Enron debacle: Case Report
Table of Contents
I. Understanding the Entity: Business Risk Assessment
1. Nature of the entity
1.1. Brief introduction:
Enron Corporation, a Houston based giant company, conducted energy trading business and gas pipeline transportation and distribution business in the energy and industrial sectors. 1During the 1990s, Enron transferred from a natural gas supplier and to an intermediary midstream company facilitating distributions between the suppliers and downstream customers. The company also focused on finance derivatives.2 1.2. Entity business operations break down: Line of business Table-1 Enron Line of Business Sector
Table-2 Enron Line of Business Sector EBIT (1999)
Table-3 Geographic dispersion of Enron Business Sector3
As we could see from table-1and table-24, Enron fractionized its business sector into four main subdivisions: energy wholesale services, traditional natural energy extrapolation, supply, marketing, and refinement business, transportation and distribution business, and broadband services business. The online trading platform is the subsidy from Energy wholesale services group. Furthermore, half of the revenue of Enron came from wholesale sector, which was highly volatile under the influence of financial market, geopolitical issues, macroeconomic. Table-4 Enron Management team
Noted from above information, Skilling became Enron’s CEO and quickly resigned six months later, which might be a red flag for the external agencies. 1.3. Financing: Related parties to the entity
1.3.1. SPE: Special Purpose Entities, which are the source of funding as well as non-financing activities of Enron, are organized as partnerships. Enron utilize the SPE under the 3% rule5 to give rooms to transfer loss to SPE and spin off part of the corporate debt to those SPEs, which had to use Enron’s stocks as collaterals to the creditors of the company, thus possessing huge potential credit risks and operation risks of the entity. 1.4. Financial Reporting: Considering the internet technology that time, certain specialists of auditors might be needed and materiality might be affected because the complexity of valuation of Enron’s energy supplying, extrapolating, trading, and marketing assets. 2. Industry, regulatory, and external factors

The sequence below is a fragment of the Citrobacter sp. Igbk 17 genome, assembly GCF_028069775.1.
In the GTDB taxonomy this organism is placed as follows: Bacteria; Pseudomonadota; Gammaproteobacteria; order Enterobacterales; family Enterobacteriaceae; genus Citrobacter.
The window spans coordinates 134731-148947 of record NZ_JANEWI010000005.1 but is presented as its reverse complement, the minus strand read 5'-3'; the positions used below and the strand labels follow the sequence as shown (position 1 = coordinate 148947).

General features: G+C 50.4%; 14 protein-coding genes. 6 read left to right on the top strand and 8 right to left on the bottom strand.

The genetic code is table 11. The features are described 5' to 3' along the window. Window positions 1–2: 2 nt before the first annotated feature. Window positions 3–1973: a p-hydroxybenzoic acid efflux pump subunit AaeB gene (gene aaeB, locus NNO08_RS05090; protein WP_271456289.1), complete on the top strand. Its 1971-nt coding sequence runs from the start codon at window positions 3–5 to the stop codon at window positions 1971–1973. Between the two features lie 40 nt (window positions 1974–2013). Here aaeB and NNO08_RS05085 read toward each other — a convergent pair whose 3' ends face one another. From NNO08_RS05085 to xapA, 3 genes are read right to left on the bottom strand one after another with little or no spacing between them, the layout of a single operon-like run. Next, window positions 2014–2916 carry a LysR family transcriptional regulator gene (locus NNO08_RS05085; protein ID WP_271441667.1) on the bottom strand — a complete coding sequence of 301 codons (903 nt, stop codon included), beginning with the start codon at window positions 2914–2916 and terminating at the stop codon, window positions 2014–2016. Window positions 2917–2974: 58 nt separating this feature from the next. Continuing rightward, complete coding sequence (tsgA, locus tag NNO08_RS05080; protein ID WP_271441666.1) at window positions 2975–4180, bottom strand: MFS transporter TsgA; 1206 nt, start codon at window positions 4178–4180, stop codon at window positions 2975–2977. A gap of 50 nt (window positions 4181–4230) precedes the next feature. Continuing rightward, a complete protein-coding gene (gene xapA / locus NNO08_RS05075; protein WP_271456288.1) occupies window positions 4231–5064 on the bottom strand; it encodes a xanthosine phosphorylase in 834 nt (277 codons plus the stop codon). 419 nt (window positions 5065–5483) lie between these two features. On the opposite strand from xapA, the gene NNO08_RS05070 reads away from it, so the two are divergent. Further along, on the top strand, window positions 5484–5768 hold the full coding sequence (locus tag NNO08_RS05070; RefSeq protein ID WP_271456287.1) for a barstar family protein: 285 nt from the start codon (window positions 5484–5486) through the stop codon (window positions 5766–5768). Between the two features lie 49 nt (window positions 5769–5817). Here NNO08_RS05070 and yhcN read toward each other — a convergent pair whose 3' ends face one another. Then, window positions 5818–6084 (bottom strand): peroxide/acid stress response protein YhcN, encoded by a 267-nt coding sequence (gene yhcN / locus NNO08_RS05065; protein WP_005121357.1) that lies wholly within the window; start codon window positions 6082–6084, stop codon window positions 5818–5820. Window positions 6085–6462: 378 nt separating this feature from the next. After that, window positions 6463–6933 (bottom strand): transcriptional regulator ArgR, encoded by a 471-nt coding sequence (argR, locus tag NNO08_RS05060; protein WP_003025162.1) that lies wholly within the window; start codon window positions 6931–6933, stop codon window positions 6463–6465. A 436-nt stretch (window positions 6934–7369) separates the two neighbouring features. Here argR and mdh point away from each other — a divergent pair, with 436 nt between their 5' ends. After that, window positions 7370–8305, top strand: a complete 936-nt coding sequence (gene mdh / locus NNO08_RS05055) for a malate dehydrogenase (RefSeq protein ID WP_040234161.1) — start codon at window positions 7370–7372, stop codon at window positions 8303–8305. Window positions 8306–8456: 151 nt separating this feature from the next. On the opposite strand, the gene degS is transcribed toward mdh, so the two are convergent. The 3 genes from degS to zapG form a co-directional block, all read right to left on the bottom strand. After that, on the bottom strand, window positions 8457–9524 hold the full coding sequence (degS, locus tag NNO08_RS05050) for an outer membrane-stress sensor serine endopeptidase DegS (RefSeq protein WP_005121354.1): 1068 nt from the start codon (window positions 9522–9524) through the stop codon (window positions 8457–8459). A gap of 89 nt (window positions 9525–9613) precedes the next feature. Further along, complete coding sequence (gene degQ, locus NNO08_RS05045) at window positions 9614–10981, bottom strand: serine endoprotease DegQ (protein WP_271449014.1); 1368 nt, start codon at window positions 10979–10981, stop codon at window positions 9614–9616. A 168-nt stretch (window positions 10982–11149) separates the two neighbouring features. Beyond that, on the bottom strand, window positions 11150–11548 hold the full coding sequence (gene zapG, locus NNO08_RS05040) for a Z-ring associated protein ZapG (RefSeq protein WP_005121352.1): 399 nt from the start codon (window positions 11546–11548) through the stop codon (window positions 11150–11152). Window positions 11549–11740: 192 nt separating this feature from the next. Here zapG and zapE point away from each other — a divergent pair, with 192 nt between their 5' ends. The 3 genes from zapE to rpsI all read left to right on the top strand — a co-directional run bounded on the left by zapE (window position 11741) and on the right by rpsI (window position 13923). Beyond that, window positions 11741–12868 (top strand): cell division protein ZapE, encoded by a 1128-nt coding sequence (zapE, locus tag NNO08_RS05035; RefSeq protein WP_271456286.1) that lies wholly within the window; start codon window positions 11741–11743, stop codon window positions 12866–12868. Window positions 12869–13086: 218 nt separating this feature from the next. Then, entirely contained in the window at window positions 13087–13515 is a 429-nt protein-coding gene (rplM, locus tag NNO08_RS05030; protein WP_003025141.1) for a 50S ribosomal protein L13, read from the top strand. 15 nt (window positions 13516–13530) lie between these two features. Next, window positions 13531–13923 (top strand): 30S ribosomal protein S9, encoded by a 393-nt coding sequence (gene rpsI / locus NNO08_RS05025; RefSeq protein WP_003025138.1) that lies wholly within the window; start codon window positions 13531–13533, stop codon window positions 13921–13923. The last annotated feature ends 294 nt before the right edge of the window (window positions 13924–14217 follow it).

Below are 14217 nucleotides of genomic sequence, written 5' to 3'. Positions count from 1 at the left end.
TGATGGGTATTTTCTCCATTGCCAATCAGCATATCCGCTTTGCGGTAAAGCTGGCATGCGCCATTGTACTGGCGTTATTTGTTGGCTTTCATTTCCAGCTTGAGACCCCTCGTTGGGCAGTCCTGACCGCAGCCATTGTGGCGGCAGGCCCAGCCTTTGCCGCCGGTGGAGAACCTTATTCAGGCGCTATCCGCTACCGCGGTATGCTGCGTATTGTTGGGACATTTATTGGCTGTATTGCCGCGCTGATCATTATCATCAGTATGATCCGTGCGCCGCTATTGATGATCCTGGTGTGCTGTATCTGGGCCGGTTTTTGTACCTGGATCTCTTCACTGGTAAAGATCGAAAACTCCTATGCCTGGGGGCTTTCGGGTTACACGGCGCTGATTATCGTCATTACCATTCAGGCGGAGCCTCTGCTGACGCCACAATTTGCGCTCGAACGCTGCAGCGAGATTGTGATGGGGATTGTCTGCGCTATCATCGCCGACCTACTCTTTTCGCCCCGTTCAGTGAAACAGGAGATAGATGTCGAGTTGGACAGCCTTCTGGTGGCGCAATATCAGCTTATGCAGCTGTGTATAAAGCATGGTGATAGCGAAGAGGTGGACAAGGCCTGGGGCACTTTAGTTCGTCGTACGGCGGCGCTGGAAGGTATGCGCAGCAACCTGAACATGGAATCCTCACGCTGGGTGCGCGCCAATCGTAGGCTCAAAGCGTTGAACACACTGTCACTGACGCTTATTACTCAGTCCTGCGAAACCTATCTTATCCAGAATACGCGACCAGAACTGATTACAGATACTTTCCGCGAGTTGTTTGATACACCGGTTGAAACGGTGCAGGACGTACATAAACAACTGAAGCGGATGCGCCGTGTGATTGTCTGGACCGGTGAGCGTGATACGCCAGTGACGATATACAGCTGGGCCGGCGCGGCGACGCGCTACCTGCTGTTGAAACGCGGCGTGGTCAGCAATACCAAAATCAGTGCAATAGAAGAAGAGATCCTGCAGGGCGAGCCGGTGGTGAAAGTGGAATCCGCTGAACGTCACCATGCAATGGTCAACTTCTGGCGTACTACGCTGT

2.1.1. The market and competition:
By the end of 1980s, energy market had stepped into a pace of competition of increasing each entity’s own market share. Enron not only thrived in the energy market, where crude oil or natural gas price became more marketable and transparent. Plus, Enron broke forward to the industry of financial derivatives. 6 2.1.2. Product technology relating to the entity’s products: It’s the entity’s first time entering a total unrelated market and the financial derivative market that time was not well developed with established risks management system. Therefore, Enron dumped into the energy market as well as broke through a relatively new market that was pegged to the Wall Street financial analysts’ perspectives and other investors’ unpredictable scrutiny. 2.2. Regulatory:
2.2.1. Accounting principles and industry-specific practices: Prior to the Sarbanes-Oxley Act, some of the accounting principles (GAAP) lied with loopholes and problems, which in practice allowed audit firms to provide certain non-audit services to the same client. Hence, audit firms that also offered consulting services to the same client were loath to maintain proper level of professional skeptism in order not to be dismissed by the client of their profitable consulting businesses. Gradually, the possibility and degree of acquiescence7 of auditors rose and the overall audit risks increased thereafter. What’s more, the Private Securities Litigation Reform Act (PSLRA) that time reduced the cost of auditor doing acquiescence by transferring the lawsuit and defendant difficulty and barrier to the...
Bibliography: Schipper, K. (2003). Principles‐Based Accounting Standards. Accounting Horizons , 61-72.
Bratton, W. W. (2003). Enron, Sarbanes-Oxley and Accounting: Rules Versus Principles Versus Rents Symposium: Lessons from Enron, How did Corporate and Securities Law fail. Villanova Law Review , 1036.
Cunningham, M. G., & Harris, E. J. (2006). Enron and Arthur Anderson: The Case of the Crooked E and the Fallen A. Global Perspectives on Accounting Education , 27-48.
Congress. (2002, 12 15). Sarbanes-Oxley Act 2002. Retrieved 10 01, 2014, from SEC.GOV: http://www.sec.gov/about/laws/soa2002/pdf
Enron. (1999). Annual Report. Houston: Enron.
Davis, M. (2006, 05 25). Enron Rivals Suffered Too. Retrieved 10 01, 2014, from The Street: http://www.thestreet.com/story/10288205/1/enron-rivals-suffered-too.html
Gordon, J. N. (2002). What Enron Means for the Management and Control of the Modern Business Corporation: Some Initial Reflections. 69, 1233.
Jickling, M. (2003, 01 30). The Enron Collapse: An Overview of Financial Issues. Retrieved 10 01, 2014, from CRS Report: http://royce.house.gov/uploadedfiles/rs21135.pdf
Knapp, M. C. (2011). Contemporary Auditing: Real Issues and Cases (8th Edition ed.). (R. Dewey, Ed.) Norman: South-Western.
Locatelli, M. (2002, 10 01). CPA Journal. Retrieved 10 04, 2014, from nysscpa: http://www.nysscpa.org/cpajournal/2002/1002/nv/nv4.htm
Sorkin, A. R. (2001, 12 01). Energy Rivals; A price to pay for opportunity. Retrieved 10 01, 2014, from New York Times: http://www.nytimes.com/2001/12/02/business/energy-rivals-a-price-to-pay-for-opportunity.html
Please join StudyMode to read the full document